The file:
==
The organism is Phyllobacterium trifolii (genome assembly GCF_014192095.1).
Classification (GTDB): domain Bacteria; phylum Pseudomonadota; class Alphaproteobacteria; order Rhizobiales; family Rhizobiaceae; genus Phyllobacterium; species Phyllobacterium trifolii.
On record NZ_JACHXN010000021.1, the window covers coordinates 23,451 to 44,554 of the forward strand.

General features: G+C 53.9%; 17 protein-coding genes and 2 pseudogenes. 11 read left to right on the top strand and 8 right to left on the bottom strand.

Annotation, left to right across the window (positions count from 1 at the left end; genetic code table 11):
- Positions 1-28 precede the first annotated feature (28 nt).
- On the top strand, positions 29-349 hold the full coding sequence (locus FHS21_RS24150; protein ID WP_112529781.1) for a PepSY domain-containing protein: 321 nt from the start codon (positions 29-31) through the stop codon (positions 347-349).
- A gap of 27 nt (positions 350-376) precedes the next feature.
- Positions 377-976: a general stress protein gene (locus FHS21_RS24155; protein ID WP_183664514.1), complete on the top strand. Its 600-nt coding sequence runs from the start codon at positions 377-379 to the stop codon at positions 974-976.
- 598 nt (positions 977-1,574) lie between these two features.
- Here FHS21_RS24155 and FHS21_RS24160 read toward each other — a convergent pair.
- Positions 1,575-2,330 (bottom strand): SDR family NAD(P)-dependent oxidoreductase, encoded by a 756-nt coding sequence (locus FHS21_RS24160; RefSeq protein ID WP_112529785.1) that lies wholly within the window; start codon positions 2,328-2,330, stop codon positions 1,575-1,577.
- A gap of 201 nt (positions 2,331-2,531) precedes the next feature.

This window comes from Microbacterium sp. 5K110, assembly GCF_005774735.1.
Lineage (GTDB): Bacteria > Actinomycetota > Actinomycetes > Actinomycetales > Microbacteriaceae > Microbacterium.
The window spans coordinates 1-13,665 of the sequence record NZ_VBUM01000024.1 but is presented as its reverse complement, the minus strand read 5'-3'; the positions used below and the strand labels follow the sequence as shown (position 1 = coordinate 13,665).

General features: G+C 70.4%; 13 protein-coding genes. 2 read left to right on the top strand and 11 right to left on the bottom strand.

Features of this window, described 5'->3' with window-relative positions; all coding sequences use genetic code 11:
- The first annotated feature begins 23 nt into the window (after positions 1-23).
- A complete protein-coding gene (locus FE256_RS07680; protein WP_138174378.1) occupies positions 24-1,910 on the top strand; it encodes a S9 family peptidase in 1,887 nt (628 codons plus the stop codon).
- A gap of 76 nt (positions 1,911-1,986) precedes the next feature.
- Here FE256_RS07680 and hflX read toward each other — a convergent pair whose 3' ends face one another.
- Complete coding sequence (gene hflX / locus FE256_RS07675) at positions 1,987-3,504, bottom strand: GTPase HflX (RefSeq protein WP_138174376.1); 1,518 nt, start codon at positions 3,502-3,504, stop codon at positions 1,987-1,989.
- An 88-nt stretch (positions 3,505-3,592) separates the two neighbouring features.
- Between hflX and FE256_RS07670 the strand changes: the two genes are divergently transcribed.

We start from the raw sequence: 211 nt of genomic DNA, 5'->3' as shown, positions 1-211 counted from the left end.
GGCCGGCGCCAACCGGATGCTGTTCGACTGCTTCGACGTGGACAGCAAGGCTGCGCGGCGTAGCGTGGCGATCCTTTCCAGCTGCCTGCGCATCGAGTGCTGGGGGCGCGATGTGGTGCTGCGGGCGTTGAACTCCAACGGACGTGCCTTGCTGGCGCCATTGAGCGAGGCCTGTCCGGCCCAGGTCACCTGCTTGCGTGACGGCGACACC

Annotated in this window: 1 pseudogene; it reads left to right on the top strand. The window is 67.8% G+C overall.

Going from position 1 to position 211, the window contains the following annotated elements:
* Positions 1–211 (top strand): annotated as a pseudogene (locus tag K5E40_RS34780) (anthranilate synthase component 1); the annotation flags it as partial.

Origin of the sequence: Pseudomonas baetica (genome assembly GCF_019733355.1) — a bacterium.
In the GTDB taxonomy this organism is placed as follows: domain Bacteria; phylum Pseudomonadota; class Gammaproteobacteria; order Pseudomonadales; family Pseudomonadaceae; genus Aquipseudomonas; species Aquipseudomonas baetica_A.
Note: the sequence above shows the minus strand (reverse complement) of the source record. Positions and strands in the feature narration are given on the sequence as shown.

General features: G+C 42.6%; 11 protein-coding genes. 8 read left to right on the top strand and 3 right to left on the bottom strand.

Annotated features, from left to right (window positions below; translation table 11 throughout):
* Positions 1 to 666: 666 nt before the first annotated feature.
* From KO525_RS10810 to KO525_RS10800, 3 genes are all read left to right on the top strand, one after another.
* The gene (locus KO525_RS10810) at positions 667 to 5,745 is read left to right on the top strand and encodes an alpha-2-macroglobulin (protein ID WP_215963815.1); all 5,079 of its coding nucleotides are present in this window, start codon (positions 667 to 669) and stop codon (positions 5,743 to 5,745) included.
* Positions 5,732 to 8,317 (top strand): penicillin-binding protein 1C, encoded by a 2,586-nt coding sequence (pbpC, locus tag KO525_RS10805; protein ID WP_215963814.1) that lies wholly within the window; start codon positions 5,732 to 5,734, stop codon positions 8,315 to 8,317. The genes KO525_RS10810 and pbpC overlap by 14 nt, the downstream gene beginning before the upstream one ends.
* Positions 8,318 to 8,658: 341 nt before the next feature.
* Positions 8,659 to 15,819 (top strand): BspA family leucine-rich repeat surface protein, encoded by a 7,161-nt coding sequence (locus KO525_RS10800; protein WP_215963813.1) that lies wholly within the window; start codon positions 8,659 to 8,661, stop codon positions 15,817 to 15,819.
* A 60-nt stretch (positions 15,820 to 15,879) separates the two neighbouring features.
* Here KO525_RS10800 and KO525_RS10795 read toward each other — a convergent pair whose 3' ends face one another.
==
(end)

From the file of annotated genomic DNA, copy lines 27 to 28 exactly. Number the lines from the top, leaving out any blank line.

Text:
GGCCGGCGCCAACCGGATGCTGTTCGACTGCTTCGACGTGGACAGCAAGGCTGCGCGGCGTAGCGTGGCGATCCTTTCCAGCTGCCTGCGCATCGAGTGCTGGGGGCGCGATGTGGTGCTGCGGGCGTTGAACTCCAACGGACGTGCCTTGCTGGCGCCATTGAGCGAGGCCTGTCCGGCCCAGGTCACCTGCTTGCGTGACGGCGACACC

Annotated in this window: 1 pseudogene; it reads left to right on the top strand. The window is 67.8% G+C overall.